13 October 2011 Can you stand down employees during a period disrupted by protected industrial action?


In Brief

Employers seeking to minimise their losses associated with industrial action should take note of a recent decision of Fair Work Australia which clarifies the ability of an employer to stand down employees during such a period.

Australian Manufacturing Workers Union ("AMWU") v McCain Foods (Aust) Pty Ltd [2011] FWA 6810

McCain Foods (Aust) Pty Ltd (McCain Foods) operates two processing facilities comprising approximately 450 production and 50 maintenance employees.

Since May 2011, the production and maintenance employees have been in negotiations with McCain Foods for a new enterprise agreement. On 8 September 2011, AMWU notified McCain Foods that the maintenance staff intended to engage in an all-day strike on 14 September 2011. This action was authorised by a protected action ballet and was accepted to be protected industrial action.

Upon receiving this notification, the management group of McCain Foods met to discuss what meaningful work could be conducted by the production staff should the maintenance staff not attend for work on 14 September.

On 14 September, all maintenance staff engaged in a 24 hour stoppage which affected the operations of the site. Although some activities were able to be conducted within the facilities, McCain Foods were unable to find work for many employees who were stood down for the day.

The AMWU subsequently applied for an order that McCain Foods unlawfully stood down these employees.

Were the employees unlawfully stood down?

In determining this matter, Vice President Watson of Fair Work Australia initially considered the relevant provision of the Fair Work Act 2009 (the Act) dealing with this issue, namely subsection 524(1)(a) which provides that an "employer may…stand down an employee during a period in which the employee cannot usefully be employed because of…industrial action".

Vice President Watson subsequently explored the critical phrase, "cannot usefully be employed", by referring to the explanatory memorandum to the Act and relevant case law. The principles which can be drawn from these materials are as follows:

  1. Whether an employee cannot be usefully employed is a question of fact depending on the circumstances.
  2. If an employer is able to obtain some benefit or value for the work that could be performed by an employee, then the employer would not be able to stand down the employee.
  3. A powerful indicator that the employee can be usefully employed is where the employer has scheduled particular work to be performed by the employee on the relevant day. In those circumstances, the employer would have to establish that the work scheduled could not be performed as a result of the disruption caused by the industrial action.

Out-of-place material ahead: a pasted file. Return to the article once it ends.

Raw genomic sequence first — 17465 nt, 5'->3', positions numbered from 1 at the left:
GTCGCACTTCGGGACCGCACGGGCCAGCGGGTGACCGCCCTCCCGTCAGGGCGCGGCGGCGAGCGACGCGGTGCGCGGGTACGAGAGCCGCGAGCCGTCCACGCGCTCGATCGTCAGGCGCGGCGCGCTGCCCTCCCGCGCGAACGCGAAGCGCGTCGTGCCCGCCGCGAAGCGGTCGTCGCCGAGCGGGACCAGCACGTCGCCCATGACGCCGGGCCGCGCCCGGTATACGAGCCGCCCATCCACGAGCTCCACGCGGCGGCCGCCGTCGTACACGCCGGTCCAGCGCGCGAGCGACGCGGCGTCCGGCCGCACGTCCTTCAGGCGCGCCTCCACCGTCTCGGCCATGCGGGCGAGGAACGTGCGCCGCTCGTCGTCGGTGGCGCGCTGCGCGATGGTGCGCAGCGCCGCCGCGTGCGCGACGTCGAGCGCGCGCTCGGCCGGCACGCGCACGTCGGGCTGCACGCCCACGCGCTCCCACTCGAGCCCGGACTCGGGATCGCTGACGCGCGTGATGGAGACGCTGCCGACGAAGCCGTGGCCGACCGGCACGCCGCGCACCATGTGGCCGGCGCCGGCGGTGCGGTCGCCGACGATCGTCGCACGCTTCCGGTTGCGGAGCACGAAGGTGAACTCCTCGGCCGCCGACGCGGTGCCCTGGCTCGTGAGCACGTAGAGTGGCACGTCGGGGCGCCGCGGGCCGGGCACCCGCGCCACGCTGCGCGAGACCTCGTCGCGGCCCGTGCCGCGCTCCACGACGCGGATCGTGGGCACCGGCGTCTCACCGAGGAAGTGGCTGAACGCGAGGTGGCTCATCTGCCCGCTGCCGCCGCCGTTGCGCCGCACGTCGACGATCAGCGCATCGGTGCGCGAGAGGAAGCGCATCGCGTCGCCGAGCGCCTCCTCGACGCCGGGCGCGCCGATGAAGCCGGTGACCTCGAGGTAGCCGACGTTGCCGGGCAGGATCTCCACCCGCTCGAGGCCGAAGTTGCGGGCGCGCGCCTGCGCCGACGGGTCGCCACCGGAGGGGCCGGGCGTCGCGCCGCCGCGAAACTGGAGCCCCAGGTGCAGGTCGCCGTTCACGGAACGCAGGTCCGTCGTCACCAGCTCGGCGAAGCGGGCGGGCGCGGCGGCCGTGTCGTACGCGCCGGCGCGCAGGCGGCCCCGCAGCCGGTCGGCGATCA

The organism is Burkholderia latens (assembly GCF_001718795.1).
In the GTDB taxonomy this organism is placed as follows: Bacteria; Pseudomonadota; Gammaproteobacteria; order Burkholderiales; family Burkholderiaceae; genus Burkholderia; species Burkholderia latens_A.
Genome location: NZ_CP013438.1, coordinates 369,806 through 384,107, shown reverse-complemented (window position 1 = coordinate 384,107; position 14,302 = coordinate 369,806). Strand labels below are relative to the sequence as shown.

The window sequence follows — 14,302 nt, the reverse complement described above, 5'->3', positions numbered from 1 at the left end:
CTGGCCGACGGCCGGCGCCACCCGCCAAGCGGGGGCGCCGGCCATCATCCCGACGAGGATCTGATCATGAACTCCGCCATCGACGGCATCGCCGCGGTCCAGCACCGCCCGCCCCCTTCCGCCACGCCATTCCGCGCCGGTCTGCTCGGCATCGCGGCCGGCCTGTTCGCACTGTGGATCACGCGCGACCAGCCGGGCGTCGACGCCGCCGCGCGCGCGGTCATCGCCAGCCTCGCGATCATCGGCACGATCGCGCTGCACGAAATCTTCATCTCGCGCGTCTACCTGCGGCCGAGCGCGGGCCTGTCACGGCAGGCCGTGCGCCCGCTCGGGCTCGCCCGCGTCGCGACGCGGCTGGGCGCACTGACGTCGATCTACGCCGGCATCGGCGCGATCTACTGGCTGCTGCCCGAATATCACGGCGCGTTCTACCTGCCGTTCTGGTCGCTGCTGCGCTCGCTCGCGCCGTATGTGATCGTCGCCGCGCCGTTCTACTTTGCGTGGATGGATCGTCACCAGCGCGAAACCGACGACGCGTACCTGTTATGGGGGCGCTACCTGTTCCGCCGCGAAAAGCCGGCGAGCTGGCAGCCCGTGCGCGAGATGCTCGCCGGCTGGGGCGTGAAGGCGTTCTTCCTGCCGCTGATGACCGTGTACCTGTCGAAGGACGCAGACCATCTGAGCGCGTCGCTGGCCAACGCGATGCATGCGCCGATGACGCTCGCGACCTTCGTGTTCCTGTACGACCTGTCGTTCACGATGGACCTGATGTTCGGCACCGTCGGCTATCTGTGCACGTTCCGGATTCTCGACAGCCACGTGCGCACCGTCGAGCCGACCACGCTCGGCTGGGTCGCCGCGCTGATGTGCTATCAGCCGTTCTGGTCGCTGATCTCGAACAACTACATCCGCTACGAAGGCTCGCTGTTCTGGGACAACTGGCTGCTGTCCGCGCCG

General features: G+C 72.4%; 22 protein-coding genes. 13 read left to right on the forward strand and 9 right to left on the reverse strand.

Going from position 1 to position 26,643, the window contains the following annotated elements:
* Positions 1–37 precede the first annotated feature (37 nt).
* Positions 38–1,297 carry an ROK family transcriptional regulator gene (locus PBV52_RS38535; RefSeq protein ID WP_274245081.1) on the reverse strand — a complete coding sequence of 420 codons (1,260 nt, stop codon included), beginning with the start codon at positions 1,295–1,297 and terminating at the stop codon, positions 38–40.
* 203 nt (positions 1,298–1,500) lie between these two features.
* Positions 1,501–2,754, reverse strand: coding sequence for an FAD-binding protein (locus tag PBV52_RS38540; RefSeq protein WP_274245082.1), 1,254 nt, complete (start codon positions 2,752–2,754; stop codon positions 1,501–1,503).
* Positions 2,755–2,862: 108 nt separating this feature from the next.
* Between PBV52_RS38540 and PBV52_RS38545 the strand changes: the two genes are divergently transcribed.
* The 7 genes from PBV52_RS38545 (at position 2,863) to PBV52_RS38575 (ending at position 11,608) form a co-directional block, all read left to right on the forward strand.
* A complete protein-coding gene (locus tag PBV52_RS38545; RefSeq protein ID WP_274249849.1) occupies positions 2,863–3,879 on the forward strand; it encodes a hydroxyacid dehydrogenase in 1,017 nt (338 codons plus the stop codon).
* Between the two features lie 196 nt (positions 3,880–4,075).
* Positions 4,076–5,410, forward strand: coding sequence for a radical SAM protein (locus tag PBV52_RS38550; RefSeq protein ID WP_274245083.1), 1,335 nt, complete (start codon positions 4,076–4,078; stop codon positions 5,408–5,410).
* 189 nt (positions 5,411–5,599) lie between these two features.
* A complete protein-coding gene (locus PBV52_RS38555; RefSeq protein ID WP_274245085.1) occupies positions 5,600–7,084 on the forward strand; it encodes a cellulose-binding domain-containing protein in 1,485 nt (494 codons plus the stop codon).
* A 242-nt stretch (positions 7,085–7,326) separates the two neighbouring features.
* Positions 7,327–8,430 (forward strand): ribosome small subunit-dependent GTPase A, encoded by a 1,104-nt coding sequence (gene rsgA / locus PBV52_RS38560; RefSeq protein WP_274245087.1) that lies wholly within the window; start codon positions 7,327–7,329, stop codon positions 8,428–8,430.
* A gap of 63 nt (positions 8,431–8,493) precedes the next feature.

In applying these principles, Watson VP found that McCain Foods took a "rational and fair approach to finding useful work" for the production staff by conducting a management team meeting. However, it was noted that this approach could have been improved by consulting with staff as to the work that could be performed. Nonetheless, Watson VP reasoned that this would not have altered the decisions reached by management.

In conclusion, Watson VP held that the employer was entitled to stand down the employees given that McCain Foods reasonably "determined that some useful work could be undertaken but other work was either of no benefit or a threat to safe and productive operations leading to a potential raw material loss or product damage."

Lessons for Employers

The significance of this decision for employers is that it provides an avenue to minimise costs associated with industrial action by standing down employees where no useful work can be performed. However, employers will need to thoroughly consider what work can be performed by the employees and should preferably involve staff in such discussions.

For further information please contact us.

Authored by Warwick Ryan and Nathan Day.

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This article is not legal advice and the views and comments are of a general nature only. This article is not to be relied upon in substitution for detailed legal advice.

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